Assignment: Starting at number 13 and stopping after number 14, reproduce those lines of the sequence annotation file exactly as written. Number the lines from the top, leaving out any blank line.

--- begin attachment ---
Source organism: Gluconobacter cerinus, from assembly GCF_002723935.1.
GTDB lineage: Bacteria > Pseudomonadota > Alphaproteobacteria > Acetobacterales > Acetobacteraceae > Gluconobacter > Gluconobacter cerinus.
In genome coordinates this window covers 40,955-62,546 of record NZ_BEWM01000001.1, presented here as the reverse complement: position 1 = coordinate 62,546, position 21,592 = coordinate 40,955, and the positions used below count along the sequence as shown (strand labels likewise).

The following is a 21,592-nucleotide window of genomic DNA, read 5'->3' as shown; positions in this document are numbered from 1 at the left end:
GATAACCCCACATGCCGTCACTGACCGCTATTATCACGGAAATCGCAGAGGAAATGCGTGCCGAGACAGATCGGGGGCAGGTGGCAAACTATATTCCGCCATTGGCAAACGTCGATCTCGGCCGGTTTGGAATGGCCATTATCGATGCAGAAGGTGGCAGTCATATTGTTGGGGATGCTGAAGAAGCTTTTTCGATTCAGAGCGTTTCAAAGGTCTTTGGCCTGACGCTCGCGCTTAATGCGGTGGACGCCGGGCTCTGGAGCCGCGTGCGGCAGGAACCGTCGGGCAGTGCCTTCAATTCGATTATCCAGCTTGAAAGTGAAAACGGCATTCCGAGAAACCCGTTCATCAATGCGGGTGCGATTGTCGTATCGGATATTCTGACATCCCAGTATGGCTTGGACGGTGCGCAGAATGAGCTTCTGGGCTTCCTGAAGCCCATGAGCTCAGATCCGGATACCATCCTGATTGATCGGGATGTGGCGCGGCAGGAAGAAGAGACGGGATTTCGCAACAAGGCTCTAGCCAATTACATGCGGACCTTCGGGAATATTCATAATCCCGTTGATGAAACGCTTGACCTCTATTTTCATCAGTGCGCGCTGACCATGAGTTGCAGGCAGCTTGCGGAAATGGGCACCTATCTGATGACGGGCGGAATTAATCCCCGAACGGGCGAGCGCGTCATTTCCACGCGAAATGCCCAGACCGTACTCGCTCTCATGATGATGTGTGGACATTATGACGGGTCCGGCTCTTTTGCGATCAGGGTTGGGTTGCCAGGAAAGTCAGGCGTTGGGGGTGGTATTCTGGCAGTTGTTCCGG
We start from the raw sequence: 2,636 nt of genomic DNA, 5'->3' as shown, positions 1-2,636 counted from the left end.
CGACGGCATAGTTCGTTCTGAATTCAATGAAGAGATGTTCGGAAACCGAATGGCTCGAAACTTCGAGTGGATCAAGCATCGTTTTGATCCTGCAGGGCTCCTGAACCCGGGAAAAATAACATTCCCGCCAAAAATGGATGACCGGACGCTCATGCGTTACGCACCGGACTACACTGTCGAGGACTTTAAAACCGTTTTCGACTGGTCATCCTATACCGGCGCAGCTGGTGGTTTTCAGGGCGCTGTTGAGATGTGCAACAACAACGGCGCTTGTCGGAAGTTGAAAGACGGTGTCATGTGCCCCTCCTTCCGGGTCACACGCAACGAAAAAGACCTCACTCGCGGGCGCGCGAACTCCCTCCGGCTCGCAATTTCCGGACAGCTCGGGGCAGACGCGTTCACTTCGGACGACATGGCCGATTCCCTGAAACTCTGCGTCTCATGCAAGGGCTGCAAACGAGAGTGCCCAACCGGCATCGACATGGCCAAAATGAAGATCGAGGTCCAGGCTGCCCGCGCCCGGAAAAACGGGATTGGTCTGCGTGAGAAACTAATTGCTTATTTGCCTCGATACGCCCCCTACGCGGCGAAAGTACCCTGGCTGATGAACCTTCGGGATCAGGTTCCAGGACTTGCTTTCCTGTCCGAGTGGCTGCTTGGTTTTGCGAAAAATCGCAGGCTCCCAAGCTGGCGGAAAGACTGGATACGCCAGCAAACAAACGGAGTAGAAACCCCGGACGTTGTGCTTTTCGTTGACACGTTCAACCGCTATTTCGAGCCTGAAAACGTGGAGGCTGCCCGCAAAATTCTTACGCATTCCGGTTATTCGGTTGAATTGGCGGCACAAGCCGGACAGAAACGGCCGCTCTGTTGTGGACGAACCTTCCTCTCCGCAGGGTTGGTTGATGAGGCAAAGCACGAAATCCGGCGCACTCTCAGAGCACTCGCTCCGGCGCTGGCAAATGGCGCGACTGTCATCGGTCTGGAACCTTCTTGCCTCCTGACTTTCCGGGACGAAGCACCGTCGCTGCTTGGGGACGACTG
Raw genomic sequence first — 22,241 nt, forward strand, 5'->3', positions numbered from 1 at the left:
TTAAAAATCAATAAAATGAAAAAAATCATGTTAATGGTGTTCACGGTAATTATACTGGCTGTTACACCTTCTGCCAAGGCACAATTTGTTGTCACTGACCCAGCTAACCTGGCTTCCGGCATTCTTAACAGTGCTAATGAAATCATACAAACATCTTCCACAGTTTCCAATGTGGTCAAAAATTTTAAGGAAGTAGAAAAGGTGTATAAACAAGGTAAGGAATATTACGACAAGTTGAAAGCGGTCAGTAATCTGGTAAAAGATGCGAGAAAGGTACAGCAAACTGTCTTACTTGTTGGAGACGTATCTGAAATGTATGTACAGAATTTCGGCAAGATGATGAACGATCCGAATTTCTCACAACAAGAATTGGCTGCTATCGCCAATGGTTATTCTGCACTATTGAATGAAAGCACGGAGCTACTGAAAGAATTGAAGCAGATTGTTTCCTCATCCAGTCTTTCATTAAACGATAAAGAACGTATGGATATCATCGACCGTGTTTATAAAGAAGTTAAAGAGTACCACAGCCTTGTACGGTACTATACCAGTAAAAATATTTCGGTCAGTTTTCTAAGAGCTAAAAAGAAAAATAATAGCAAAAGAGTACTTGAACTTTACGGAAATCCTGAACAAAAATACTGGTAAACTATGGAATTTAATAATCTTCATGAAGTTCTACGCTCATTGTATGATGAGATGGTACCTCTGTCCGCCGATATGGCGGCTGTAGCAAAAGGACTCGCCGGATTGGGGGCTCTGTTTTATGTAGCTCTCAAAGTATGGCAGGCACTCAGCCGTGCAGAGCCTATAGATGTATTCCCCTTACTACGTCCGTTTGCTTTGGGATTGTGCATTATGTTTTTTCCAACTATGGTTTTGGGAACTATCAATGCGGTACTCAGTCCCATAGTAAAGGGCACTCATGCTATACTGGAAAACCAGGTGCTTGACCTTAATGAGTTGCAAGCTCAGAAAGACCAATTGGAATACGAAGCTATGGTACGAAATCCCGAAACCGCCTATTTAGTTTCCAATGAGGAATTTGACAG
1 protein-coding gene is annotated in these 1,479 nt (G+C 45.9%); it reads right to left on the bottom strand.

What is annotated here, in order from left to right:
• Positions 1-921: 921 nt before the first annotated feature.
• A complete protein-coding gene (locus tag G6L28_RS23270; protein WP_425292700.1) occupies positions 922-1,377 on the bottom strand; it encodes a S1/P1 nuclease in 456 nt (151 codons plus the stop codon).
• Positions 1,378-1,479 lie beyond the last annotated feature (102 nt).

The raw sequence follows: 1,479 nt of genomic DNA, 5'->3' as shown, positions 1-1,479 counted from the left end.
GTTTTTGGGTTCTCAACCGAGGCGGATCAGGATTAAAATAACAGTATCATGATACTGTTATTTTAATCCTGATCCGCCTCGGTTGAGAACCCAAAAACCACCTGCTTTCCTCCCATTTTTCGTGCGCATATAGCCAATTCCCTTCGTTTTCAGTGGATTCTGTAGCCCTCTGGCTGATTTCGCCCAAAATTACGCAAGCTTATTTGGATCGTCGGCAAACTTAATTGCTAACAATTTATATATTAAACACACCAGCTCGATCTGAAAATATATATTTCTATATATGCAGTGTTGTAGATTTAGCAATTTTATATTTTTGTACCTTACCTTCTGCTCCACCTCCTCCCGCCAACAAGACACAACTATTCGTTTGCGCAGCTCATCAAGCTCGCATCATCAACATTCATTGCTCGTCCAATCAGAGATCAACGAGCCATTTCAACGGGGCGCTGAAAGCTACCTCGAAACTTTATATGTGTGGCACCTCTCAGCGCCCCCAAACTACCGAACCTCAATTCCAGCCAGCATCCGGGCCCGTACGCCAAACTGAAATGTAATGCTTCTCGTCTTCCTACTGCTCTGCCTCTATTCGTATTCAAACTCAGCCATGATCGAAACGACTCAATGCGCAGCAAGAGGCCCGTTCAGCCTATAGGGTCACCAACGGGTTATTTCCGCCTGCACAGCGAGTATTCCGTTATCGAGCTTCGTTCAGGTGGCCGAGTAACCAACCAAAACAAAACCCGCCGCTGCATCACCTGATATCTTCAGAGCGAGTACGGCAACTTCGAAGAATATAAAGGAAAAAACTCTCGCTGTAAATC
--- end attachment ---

• A complete protein-coding gene (locus tag G6L28_RS23270; protein WP_425292700.1) occupies positions 922-1,377 on the bottom strand; it encodes a S1/P1 nuclease in 456 nt (151 codons plus the stop codon).
• Positions 1,378-1,479 lie beyond the last annotated feature (102 nt).